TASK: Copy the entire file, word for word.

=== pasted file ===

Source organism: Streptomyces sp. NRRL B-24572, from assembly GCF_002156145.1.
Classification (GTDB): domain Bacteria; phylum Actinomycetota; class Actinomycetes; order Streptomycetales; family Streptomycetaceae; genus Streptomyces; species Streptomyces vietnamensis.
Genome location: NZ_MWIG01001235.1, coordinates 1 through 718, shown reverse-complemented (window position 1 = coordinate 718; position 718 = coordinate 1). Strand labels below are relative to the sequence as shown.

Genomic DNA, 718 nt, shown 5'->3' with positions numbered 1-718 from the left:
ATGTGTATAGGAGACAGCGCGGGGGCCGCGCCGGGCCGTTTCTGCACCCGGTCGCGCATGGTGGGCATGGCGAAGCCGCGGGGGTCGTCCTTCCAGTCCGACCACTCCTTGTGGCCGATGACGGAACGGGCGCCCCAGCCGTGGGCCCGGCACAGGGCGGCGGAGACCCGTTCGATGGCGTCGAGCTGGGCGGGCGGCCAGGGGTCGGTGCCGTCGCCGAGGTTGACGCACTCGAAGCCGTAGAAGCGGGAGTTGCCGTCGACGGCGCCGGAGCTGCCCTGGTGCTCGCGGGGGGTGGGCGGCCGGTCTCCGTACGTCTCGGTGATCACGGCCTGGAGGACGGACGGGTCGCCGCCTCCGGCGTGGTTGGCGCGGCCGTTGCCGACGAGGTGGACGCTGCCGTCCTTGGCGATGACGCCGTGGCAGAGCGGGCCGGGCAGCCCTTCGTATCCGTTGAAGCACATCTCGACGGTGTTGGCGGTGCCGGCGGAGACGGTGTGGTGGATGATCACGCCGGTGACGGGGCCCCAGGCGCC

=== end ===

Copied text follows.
Source organism: Streptomyces sp. NRRL B-24572, from assembly GCF_002156145.1.
Classification (GTDB): domain Bacteria; phylum Actinomycetota; class Actinomycetes; order Streptomycetales; family Streptomycetaceae; genus Streptomyces; species Streptomyces vietnamensis.
Genome location: NZ_MWIG01001235.1, coordinates 1 through 718, shown reverse-complemented (window position 1 = coordinate 718; position 718 = coordinate 1). Strand labels below are relative to the sequence as shown.

Genomic DNA, 718 nt, shown 5'->3' with positions numbered 1-718 from the left:
ATGTGTATAGGAGACAGCGCGGGGGCCGCGCCGGGCCGTTTCTGCACCCGGTCGCGCATGGTGGGCATGGCGAAGCCGCGGGGGTCGTCCTTCCAGTCCGACCACTCCTTGTGGCCGATGACGGAACGGGCGCCCCAGCCGTGGGCCCGGCACAGGGCGGCGGAGACCCGTTCGATGGCGTCGAGCTGGGCGGGCGGCCAGGGGTCGGTGCCGTCGCCGAGGTTGACGCACTCGAAGCCGTAGAAGCGGGAGTTGCCGTCGACGGCGCCGGAGCTGCCCTGGTGCTCGCGGGGGGTGGGCGGCCGGTCTCCGTACGTCTCGGTGATCACGGCCTGGAGGACGGACGGGTCGCCGCCTCCGGCGTGGTTGGCGCGGCCGTTGCCGACGAGGTGGACGCTGCCGTCCTTGGCGATGACGCCGTGGCAGAGCGGGCCGGGCAGCCCTTCGTATCCGTTGAAGCACATCTCGACGGTGTTGGCGGTGCCGGCGGAGACGGTGTGGTGGATGATCACGCCGGTGACGGGGCCCCAGGCGCC